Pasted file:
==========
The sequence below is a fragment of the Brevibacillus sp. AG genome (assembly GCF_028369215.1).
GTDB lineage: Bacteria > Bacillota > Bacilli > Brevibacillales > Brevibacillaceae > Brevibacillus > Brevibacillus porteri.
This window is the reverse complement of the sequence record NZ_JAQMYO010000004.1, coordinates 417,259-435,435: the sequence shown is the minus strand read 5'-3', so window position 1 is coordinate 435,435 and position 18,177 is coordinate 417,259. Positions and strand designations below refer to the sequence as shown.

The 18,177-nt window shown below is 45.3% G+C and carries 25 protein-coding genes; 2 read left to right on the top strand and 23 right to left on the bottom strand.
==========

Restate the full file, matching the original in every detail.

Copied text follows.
The sequence below is a fragment of the Brevibacillus sp. AG genome (assembly GCF_028369215.1).
GTDB lineage: Bacteria > Bacillota > Bacilli > Brevibacillales > Brevibacillaceae > Brevibacillus > Brevibacillus porteri.
This window is the reverse complement of the sequence record NZ_JAQMYO010000004.1, coordinates 417,259-435,435: the sequence shown is the minus strand read 5'-3', so window position 1 is coordinate 435,435 and position 18,177 is coordinate 417,259. Positions and strand designations below refer to the sequence as shown.

The 18,177-nt window shown below is 45.3% G+C and carries 25 protein-coding genes; 2 read left to right on the top strand and 23 right to left on the bottom strand.